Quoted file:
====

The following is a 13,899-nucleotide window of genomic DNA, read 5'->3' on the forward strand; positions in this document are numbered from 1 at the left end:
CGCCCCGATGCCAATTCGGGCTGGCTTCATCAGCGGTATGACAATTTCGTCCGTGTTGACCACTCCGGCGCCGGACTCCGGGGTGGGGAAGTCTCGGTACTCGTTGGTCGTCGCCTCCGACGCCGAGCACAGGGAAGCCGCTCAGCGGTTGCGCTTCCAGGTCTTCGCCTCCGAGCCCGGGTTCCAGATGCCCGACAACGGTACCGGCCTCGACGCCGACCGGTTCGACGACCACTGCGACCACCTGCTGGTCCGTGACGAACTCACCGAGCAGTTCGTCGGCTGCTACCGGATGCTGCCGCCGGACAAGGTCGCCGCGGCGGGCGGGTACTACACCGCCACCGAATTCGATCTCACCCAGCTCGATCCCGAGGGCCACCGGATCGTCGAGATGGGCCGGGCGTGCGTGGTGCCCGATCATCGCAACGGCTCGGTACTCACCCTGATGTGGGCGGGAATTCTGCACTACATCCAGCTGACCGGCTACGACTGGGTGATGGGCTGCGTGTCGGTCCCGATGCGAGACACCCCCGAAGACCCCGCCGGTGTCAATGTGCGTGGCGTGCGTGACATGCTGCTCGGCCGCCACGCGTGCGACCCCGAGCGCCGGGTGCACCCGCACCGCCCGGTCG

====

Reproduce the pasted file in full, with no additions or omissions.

The following is a 13,899-nucleotide window of genomic DNA, read 5'->3' on the forward strand; positions in this document are numbered from 1 at the left end:
CGCCCCGATGCCAATTCGGGCTGGCTTCATCAGCGGTATGACAATTTCGTCCGTGTTGACCACTCCGGCGCCGGACTCCGGGGTGGGGAAGTCTCGGTACTCGTTGGTCGTCGCCTCCGACGCCGAGCACAGGGAAGCCGCTCAGCGGTTGCGCTTCCAGGTCTTCGCCTCCGAGCCCGGGTTCCAGATGCCCGACAACGGTACCGGCCTCGACGCCGACCGGTTCGACGACCACTGCGACCACCTGCTGGTCCGTGACGAACTCACCGAGCAGTTCGTCGGCTGCTACCGGATGCTGCCGCCGGACAAGGTCGCCGCGGCGGGCGGGTACTACACCGCCACCGAATTCGATCTCACCCAGCTCGATCCCGAGGGCCACCGGATCGTCGAGATGGGCCGGGCGTGCGTGGTGCCCGATCATCGCAACGGCTCGGTACTCACCCTGATGTGGGCGGGAATTCTGCACTACATCCAGCTGACCGGCTACGACTGGGTGATGGGCTGCGTGTCGGTCCCGATGCGAGACACCCCCGAAGACCCCGCCGGTGTCAATGTGCGTGGCGTGCGTGACATGCTGCTCGGCCGCCACGCGTGCGACCCCGAGCGCCGGGTGCACCCGCACCGCCCGGTCG